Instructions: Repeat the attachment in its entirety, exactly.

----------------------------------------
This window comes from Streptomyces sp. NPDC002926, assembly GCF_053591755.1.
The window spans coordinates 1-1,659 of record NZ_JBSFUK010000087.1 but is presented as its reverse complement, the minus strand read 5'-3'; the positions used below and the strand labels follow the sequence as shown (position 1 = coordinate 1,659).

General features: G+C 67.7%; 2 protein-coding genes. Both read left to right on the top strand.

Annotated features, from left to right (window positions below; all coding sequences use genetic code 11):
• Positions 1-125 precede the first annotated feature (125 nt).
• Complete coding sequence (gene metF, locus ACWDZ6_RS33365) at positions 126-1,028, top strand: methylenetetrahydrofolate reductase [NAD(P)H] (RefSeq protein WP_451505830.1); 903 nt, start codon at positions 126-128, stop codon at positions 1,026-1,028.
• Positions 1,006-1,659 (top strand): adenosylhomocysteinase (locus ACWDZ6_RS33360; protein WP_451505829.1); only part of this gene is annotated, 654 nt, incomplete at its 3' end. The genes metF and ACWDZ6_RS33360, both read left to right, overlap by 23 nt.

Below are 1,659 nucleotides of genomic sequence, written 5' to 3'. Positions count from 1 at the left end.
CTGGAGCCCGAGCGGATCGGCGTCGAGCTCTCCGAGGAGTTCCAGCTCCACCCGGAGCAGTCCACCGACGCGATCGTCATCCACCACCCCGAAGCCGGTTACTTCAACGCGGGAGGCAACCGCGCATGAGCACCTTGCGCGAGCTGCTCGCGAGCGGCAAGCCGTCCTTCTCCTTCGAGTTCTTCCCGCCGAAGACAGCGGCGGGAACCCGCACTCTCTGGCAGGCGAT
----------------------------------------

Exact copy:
This window comes from Streptomyces sp. NPDC002926, assembly GCF_053591755.1.
The window spans coordinates 1-1,659 of record NZ_JBSFUK010000087.1 but is presented as its reverse complement, the minus strand read 5'-3'; the positions used below and the strand labels follow the sequence as shown (position 1 = coordinate 1,659).

General features: G+C 67.7%; 2 protein-coding genes. Both read left to right on the top strand.

Annotated features, from left to right (window positions below; all coding sequences use genetic code 11):
• Positions 1-125 precede the first annotated feature (125 nt).
• Complete coding sequence (gene metF, locus ACWDZ6_RS33365) at positions 126-1,028, top strand: methylenetetrahydrofolate reductase [NAD(P)H] (RefSeq protein WP_451505830.1); 903 nt, start codon at positions 126-128, stop codon at positions 1,026-1,028.
• Positions 1,006-1,659 (top strand): adenosylhomocysteinase (locus ACWDZ6_RS33360; protein WP_451505829.1); only part of this gene is annotated, 654 nt, incomplete at its 3' end. The genes metF and ACWDZ6_RS33360, both read left to right, overlap by 23 nt.

Below are 1,659 nucleotides of genomic sequence, written 5' to 3'. Positions count from 1 at the left end.
CTGGAGCCCGAGCGGATCGGCGTCGAGCTCTCCGAGGAGTTCCAGCTCCACCCGGAGCAGTCCACCGACGCGATCGTCATCCACCACCCCGAAGCCGGTTACTTCAACGCGGGAGGCAACCGCGCATGAGCACCTTGCGCGAGCTGCTCGCGAGCGGCAAGCCGTCCTTCTCCTTCGAGTTCTTCCCGCCGAAGACAGCGGCGGGAACCCGCACTCTCTGGCAGGCGAT